The evils of this state of things were peculiarly felt on account of the great want of manufactures. In the eighteenth, as in the nineteenth century, the main economical evil of Ireland was the small number of its productive industries. The great want of a variety of employments had thrown the population to an unhealthy degree for subsistence on the soil, and pasture could only support a much smaller population than tillage. Several laws had already been passed, chiefly in periods of great distress, for the encouragement of tillage, but most of them were perfectly inefficient. English influence dominated in Irish legislation, and would suffer no measure that could interfere with the English corn trade, and Irish landlords, for the reasons I have mentioned, had a general leaning towards pasture. Some bounties on exportation were granted in 1707, but they were far smaller than those in England, and they only came into operation when the price had sunk to a level which it scarcely ever reached. They were slightly increased in 1756, in 1765, and in 1774, but were still too low to have any considerable effect. The Act of 1729, making it compulsory to till five acres in every hundred, was little more than a dead letter, and no great result can have followed from the Act of 1765, which offered premiums to the landlords and farmers in each county who had the largest quantities of corn on stands four feet high, and with flagstones at the top. Some considerable effect in stimulating tillage is, however, said to have been produced by those curious Acts which offered bounties on the inland carriage, and a few years later on the carriage, by the coast, of corn to Dublin; and under these Acts, 882,149l. was paid in bounties between 1762 and 1784.1 But the great and decisive impulse towards tillage in Ireland was not produced until the memorable law of Foster, which was modelled on the English corn laws, as they had existed since the Revolution. It granted a bounty of 3s. 4d. a barrel on the export of wheat as long as the home price was not above 27s. a barrel; and other very considerable bounties on the exportation of flour, barley, rye, oats, and peas; and it at the same time laid a duty of 10s. a barrel on imported wheat when the home price was under 30s.; and a number of other duties, varying according to the home price, on the importation of the other articles that have been mentioned.2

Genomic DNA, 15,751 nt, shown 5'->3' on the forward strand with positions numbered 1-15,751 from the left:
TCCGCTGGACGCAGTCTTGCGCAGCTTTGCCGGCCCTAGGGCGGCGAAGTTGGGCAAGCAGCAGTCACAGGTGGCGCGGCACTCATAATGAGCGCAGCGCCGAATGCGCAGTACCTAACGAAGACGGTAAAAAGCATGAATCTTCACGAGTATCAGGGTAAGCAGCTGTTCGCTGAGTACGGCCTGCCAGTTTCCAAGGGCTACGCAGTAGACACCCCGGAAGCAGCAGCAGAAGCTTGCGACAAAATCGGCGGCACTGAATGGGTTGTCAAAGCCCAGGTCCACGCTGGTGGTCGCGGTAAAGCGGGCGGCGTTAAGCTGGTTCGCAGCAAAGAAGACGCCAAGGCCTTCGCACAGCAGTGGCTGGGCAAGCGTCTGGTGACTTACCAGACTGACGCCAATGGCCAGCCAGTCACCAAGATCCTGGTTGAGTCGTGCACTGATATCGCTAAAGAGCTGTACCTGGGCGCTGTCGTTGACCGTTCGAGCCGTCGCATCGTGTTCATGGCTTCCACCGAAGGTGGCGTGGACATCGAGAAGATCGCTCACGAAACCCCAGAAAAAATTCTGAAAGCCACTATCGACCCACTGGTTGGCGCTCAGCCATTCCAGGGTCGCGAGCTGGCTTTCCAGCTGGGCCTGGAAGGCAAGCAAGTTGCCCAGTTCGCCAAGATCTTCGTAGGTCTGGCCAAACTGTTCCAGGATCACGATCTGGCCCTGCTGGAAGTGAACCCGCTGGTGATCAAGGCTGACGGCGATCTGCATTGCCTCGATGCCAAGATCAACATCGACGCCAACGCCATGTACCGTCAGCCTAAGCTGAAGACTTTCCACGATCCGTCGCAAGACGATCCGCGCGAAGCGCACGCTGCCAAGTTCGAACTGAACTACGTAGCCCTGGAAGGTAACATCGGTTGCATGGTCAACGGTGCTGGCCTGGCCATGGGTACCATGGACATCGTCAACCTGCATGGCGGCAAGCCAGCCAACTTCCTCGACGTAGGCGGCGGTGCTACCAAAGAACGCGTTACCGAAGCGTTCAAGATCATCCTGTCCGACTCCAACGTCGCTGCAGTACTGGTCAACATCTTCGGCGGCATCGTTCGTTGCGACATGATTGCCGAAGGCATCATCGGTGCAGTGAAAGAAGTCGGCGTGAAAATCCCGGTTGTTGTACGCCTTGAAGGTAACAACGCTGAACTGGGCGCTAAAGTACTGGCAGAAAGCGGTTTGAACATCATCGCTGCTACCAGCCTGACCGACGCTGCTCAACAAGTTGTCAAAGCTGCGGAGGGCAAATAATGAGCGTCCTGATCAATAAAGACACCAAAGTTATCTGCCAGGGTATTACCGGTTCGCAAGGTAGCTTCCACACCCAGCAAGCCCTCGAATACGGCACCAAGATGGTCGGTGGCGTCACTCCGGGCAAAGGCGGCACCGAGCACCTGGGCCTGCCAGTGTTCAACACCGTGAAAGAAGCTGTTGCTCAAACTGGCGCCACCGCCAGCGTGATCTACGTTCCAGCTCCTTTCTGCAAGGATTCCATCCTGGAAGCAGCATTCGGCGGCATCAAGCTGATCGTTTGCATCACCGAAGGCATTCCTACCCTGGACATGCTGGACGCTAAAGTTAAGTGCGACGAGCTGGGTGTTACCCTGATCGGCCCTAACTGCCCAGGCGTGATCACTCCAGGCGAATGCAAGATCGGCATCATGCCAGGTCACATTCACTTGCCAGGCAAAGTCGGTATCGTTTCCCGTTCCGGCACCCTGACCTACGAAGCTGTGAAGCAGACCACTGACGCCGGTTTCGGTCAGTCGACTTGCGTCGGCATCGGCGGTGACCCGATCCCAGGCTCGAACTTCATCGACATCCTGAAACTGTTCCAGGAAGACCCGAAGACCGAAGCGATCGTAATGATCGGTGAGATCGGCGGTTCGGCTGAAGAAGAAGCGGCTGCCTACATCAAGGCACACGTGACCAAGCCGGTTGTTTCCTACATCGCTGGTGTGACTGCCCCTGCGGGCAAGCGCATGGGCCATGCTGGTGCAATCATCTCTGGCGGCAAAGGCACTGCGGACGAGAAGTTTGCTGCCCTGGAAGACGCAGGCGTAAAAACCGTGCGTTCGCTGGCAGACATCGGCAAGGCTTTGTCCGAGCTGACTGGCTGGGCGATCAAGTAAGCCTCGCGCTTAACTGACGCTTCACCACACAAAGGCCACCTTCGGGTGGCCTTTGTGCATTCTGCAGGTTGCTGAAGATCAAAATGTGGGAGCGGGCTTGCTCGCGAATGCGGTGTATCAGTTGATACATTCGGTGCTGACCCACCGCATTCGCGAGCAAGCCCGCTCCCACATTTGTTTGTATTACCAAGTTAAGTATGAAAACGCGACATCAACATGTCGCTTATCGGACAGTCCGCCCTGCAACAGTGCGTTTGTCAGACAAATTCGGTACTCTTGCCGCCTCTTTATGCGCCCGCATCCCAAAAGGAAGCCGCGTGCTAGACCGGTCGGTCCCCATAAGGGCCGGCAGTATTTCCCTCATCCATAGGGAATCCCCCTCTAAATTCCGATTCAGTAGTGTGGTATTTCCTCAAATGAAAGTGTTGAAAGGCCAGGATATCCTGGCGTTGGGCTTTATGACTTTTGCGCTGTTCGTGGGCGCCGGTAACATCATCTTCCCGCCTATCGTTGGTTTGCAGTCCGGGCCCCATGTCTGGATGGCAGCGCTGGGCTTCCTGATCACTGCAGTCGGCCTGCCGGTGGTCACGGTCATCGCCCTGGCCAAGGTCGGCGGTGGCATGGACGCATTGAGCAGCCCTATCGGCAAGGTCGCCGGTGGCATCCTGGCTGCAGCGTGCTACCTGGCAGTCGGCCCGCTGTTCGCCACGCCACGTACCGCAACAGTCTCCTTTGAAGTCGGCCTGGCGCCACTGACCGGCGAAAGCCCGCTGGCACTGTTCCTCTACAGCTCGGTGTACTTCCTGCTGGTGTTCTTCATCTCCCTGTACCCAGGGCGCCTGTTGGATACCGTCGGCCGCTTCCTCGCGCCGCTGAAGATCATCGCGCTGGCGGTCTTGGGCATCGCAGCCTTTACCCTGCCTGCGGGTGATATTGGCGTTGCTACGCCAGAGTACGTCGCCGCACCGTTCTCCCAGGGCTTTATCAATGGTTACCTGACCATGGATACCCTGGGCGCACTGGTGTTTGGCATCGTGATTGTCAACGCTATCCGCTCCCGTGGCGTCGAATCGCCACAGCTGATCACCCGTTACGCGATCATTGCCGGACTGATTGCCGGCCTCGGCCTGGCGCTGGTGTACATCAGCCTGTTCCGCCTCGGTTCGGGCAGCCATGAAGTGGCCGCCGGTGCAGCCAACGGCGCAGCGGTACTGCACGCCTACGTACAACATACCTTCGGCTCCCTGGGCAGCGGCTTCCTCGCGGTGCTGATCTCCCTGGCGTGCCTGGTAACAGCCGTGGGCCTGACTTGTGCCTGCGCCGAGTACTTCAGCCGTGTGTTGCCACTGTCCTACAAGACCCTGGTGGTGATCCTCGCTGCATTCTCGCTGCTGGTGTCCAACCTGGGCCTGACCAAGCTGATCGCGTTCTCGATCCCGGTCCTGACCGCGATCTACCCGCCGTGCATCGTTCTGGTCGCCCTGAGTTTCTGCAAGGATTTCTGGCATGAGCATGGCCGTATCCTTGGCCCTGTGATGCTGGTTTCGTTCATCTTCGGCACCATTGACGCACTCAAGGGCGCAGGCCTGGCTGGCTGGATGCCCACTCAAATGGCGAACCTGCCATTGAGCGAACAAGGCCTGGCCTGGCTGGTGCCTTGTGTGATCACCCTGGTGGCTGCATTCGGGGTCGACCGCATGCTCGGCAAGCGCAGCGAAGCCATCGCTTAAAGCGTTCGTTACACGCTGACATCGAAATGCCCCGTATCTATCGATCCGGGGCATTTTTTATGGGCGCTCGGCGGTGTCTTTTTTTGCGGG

As I have already observed, the value of corn bounties was one of the points on which the opinions of the eighteenth century differed most widely from those of our own generation. In Ireland it was the almost unanimous belief of all the most competent authorities towards the close of the century, that the corn bounties of Foster had proved an inestimable benefit to the nation. Newenham, who of all writers has most fully examined the economical condition of Ireland in the period we are considering, described Foster's Act as incomparably the most beneficent Irish measure of the eighteenth century, and as especially, and in the highest degree, beneficial to the small farmers and labourers. From that time, he maintains, acute distress in Ireland ceased;3 manufactures flourished in consequence of increased profits in agriculture; and while population rapidly angmented, the well-being of all classes steadily rose.1 These views appear to have been very generally held, and the corn bounties received the warm and almost unanimous approbation of Parliament. It is impossible, indeed, to question the magnitude of the change that followed them. Vast pasture lands were rapidly broken up into small tillage farms; corn mills were erected in every quarter of the land, and a great corn trade was produced. The quantity of corn, meal, and flour exported in twelve years after the passing of the Act exceeded that which was exported in the eighty-four years that preceded it. Its value in ten years after 1785 was about four millions and a quarter.2 The large number of farmers who held leases for life or for a considerable period, that had not yet expired, made great and sudden gains, and there was a rapid rise in the rental of land. Newenham, writing in 1808, expressed his belief ‘that since the year 1782 the rent of land, which a short time before that year had begun to fall in many places, has been much more than doubled in all parts of Ireland one with another, more than trebled in many; and that the greatest rise has been in those counties where tillage has been most pursued;’ while the average price of agricultural labour, which was only 6 1/2d. when Arthur Young visited Ireland, had risen in the next thirty years to 10 1/2d. Foster's Act, he says, ‘may fairly be considered as the great primary cause of the unprecedented increase of wages that has taken place in Ireland since the year 1778.’3